Indian Hunting Buffalo
4¢ Orange or Deep Orange
Scott #287 - 1898

Used: $2-$9
No postmark with gum (MH): $23-$35
Full perfect gum, no postmark, no trace of stamp hinge mark (MNH): $70-$180


Introduced on June 17th, 1890. Earliest documented use,
a first day cover from June 17th 1898

Plate Size:
Sheets of 100 subjects (2 panes of 50)

287 Pane Scotts - US Postage Stamps
A full pane of #287

Printer: The Bureau of Printing and Engraving

Double lined USPS watermark.

Quantity Issued:

What you should look for

The orange ink, like most orange inks of the period is prone to oxidation,
if possible avoid these and go for the bright orange examples

287-oxidized stamp US Postage
An oxidized example

The Inspiration for the Design

The design was obtained from a drawing from Captain S. Eastman 1854 'Information
Respecting the History, Condition and Prospects of the Indian Tribes of the United
States, titled, 'Buffalo Chase'. A copy of the original text and drawings can be
found in the Library of Congress and Indiana University.

Indian Hunting Buffalo

The original engraving

Indians hunting buffalo

A later adaptation produced for the Sholastic Series of textbooks
sometimes, incorrectly, referred to as the source of the design.

287-cheyenne warrior Scotts - US Postage Stamps

The Trans-Mississippi Exposition focused on First Americans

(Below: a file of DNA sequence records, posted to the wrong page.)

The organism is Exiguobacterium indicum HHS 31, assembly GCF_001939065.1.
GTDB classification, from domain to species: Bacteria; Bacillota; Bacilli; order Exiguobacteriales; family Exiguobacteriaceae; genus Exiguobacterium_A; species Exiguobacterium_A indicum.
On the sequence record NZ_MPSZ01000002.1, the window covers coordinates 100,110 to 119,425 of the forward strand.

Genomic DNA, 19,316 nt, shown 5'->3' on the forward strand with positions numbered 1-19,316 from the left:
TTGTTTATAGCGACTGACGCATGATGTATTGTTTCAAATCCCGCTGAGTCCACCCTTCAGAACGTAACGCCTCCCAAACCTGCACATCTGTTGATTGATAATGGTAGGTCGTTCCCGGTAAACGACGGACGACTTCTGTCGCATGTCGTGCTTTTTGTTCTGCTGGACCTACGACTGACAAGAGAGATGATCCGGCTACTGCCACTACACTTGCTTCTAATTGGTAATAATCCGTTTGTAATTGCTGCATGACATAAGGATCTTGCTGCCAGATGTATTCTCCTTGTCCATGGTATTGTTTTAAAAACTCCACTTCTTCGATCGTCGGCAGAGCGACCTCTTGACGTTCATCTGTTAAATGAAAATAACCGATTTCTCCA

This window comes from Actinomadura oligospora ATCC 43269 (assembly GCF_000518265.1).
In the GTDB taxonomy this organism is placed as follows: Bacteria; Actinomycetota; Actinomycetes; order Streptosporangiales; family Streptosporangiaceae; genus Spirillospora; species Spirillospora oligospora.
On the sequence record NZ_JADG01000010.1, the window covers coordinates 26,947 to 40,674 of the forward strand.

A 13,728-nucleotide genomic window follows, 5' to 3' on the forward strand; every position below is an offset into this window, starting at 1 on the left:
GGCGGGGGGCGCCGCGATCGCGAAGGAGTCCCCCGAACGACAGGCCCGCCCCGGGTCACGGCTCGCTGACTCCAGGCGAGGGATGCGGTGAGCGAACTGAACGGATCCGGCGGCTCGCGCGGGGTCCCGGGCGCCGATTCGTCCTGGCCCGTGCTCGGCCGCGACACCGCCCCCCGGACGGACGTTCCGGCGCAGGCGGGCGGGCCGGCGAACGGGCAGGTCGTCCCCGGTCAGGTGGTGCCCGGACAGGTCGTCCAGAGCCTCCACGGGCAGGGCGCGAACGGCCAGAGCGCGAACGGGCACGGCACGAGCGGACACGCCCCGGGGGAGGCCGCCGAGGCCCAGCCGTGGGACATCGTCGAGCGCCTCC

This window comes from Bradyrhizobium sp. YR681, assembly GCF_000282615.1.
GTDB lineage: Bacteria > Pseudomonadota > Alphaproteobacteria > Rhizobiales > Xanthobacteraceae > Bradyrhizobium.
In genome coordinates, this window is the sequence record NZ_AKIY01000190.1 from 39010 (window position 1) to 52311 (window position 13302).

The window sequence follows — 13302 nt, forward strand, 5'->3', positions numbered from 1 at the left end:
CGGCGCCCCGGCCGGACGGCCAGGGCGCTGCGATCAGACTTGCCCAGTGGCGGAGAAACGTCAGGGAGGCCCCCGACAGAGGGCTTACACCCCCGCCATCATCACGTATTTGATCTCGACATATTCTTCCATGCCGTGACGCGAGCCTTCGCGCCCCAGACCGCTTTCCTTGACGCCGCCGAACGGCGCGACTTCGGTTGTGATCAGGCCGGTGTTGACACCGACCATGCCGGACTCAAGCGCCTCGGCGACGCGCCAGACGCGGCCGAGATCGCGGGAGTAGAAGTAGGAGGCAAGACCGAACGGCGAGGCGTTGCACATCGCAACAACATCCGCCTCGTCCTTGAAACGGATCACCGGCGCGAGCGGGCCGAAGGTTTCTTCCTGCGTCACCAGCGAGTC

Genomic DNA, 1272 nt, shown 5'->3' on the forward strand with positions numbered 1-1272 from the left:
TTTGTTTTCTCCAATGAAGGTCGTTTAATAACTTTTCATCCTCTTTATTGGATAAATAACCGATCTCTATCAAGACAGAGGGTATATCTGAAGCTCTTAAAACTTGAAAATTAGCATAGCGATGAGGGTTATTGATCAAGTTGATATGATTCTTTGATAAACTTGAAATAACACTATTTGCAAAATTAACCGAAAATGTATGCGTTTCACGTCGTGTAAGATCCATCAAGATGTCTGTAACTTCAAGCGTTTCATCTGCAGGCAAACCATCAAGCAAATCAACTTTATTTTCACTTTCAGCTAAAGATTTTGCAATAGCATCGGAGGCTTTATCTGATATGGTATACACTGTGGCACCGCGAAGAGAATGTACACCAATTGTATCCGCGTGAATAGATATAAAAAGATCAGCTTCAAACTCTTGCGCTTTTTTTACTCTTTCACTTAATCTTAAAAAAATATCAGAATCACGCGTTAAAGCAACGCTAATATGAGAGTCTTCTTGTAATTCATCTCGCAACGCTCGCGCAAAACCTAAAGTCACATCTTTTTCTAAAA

and as such it was envisaged that an 'Indian' should be depicted.
The above stamp ( showing 289-E1 vignette) shows the design that would have
ended up on one of the values, the vignette was completed
however did not got to the stage of being inserted into a frame.

The Essay's and Proofs

287-E3 United States Postage Stamps

#287 E3
Large Die Essay on India
Die sunk on 92mm x 81mm card

287-E9 United States Postage Stamps

Bicolored die essay in red orange and black #287 E9
Large Die on India
Die sunk on 63mm x 55mm card

286-E5 Scotts - US Postage Stamps

#288 E5
The original bi-color design.
The bi-color design had to be dropped as the bi-color printing process
was taxed to the max printing revenue stamps for the Spanish-American
war that had broken out.

Ariel photograph of the Trans-Mississippi Exhibition
A Smithsonian Mineral Display featured at the Exhibition
Unlike the Columbian Exhibition of 1892 this was a little dry in its
content, the First Americans turned out to be the only major attraction.
Nevertheless, attendance numbers exceeded expectations, thanks
to the great rail service extended to lonely Omaha, Nebraska.